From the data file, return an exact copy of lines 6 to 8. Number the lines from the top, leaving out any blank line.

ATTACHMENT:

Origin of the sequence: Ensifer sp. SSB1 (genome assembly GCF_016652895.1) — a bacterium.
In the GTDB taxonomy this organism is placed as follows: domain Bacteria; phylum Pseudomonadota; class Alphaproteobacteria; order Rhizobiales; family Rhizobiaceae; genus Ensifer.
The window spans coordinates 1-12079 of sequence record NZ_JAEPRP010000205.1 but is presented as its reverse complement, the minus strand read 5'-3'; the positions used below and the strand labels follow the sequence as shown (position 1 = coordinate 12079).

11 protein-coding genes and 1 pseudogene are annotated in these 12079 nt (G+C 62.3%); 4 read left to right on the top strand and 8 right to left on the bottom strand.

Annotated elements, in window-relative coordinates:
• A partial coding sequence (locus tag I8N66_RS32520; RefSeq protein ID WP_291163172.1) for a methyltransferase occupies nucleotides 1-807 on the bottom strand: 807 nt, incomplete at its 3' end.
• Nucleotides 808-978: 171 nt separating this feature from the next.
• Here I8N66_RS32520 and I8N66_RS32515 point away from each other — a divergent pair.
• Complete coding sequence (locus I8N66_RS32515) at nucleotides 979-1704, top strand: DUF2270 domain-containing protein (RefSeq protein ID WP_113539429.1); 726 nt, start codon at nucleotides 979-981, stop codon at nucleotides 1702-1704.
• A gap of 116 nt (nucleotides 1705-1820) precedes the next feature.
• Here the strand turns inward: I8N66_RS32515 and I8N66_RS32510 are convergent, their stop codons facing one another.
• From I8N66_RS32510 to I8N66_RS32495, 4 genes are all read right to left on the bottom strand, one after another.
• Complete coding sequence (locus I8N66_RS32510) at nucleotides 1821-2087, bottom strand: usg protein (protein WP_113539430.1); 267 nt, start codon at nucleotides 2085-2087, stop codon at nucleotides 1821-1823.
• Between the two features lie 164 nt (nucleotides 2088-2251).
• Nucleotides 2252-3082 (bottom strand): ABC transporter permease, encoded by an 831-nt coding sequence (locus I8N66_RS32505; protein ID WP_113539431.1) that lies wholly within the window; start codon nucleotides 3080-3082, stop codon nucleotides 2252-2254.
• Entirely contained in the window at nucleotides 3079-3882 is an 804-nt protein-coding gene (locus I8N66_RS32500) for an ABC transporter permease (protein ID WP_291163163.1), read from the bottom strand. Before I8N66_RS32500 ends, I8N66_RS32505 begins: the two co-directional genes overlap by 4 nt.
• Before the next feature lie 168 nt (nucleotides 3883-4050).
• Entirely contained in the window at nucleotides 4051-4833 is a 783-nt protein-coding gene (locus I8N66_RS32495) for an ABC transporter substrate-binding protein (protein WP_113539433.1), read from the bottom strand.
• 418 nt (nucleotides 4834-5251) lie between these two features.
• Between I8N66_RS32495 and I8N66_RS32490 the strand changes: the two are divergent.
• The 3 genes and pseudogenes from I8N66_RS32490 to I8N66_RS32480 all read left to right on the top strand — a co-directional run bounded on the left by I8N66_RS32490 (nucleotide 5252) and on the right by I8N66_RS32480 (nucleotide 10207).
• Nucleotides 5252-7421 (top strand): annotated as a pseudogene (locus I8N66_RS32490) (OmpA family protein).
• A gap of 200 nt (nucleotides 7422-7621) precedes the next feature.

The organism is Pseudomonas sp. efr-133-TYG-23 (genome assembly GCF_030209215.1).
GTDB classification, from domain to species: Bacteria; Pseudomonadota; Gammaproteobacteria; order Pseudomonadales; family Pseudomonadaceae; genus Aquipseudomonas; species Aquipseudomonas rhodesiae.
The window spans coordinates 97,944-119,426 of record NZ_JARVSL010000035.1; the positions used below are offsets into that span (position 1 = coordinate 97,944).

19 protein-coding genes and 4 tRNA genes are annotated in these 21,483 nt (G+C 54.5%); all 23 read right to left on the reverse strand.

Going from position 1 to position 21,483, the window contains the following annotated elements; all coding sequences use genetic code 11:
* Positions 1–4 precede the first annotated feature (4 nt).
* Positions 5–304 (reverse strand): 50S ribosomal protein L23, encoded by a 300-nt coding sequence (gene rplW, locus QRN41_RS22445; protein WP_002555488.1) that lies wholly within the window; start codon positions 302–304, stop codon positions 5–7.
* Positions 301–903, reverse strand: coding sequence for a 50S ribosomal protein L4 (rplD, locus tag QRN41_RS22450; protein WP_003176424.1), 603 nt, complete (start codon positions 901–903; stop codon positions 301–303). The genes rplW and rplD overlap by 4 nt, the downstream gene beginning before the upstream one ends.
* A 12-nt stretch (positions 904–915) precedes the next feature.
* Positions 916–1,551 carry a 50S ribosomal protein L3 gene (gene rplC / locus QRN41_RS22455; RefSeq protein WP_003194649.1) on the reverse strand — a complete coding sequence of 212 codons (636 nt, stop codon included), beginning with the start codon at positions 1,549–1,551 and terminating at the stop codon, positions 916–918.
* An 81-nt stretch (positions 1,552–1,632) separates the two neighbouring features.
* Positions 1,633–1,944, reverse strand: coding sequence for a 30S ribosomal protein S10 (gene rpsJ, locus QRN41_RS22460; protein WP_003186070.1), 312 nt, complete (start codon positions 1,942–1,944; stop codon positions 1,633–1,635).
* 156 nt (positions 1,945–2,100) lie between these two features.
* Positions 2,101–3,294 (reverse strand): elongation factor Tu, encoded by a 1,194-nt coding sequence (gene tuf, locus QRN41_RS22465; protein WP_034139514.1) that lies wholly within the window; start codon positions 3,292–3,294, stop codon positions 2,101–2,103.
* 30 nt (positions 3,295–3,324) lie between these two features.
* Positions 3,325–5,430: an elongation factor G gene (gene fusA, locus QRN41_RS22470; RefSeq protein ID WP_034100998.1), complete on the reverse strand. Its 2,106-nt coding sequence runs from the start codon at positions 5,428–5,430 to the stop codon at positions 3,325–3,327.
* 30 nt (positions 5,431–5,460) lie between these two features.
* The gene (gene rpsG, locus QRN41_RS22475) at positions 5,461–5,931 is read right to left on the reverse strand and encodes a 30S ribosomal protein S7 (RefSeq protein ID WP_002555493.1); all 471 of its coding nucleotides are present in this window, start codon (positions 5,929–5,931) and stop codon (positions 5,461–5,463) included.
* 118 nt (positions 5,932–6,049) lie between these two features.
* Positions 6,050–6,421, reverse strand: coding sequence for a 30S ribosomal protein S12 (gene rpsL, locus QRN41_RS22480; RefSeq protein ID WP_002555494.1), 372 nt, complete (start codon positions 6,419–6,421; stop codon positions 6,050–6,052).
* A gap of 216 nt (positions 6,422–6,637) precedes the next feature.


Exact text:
• A partial coding sequence (locus tag I8N66_RS32520; RefSeq protein ID WP_291163172.1) for a methyltransferase occupies nucleotides 1-807 on the bottom strand: 807 nt, incomplete at its 3' end.
• Nucleotides 808-978: 171 nt separating this feature from the next.
• Here I8N66_RS32520 and I8N66_RS32515 point away from each other — a divergent pair.